Performance and cost modeling of low-pressure membrane filtration processes
Wiesner, Mark R.
Master of Science
An integrated numerical model for examining the technical performance and estimating associated costs of low-pressure membrane filtration processes is presented. A model for removal of contaminants predicts permeate quality with respect to colloidal and organic material. A shear-induced diffusion model for estimating permeate flux is modified to also include Brownian diffusion as a particle transport mechanism. These two diffusion mechanisms lead to a minimum in permeate flux through a typical ultrafiltration membrane for particles in the size range of 0.1 $\mu$m in diameter. Lower shear rates are predicted to move this unfavorable size towards larger particle diameters. The effect of raw water quality and operating parameters on the performance and cost of typical ultrafiltration and microfiltration facilities is investigated. Particle size appears to be an important variable in determining both performance and cost. A product of this research is a software application package, MeMsys, developed for the PC-DOS environment.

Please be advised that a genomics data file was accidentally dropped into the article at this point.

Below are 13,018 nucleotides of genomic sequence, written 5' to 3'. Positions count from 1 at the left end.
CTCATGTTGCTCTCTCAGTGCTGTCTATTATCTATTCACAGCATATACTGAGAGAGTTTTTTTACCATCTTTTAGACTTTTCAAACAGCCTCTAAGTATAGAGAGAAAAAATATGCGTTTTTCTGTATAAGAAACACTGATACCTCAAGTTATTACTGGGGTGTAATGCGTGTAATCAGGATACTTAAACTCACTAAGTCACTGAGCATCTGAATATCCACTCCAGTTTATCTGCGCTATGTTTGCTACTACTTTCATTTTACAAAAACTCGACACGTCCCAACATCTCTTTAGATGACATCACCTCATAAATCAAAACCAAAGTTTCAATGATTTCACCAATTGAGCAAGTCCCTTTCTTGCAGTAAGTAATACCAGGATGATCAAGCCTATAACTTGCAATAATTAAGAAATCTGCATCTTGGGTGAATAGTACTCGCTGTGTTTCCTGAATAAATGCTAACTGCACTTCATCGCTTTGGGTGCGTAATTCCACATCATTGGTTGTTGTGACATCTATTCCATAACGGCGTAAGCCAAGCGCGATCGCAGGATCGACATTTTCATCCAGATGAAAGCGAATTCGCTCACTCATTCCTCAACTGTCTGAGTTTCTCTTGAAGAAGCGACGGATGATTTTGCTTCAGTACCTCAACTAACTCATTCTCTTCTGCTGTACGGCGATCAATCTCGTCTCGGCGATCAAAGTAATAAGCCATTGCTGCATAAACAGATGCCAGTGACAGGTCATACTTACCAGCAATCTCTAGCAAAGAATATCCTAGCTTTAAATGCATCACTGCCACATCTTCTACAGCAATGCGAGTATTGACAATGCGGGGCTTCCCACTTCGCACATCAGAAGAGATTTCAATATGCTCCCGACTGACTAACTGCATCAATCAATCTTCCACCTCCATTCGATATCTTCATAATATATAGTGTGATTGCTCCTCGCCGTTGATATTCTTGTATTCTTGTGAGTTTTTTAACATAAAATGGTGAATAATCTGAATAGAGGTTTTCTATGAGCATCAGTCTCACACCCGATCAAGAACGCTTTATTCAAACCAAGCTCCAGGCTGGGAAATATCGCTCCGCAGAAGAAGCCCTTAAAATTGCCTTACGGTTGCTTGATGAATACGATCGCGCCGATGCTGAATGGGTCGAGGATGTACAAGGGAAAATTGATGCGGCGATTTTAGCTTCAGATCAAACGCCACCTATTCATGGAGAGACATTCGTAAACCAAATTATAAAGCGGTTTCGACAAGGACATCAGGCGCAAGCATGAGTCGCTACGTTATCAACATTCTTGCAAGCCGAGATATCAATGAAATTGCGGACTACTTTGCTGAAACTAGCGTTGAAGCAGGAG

Mechanical engineering; Environmental science; Civil engineering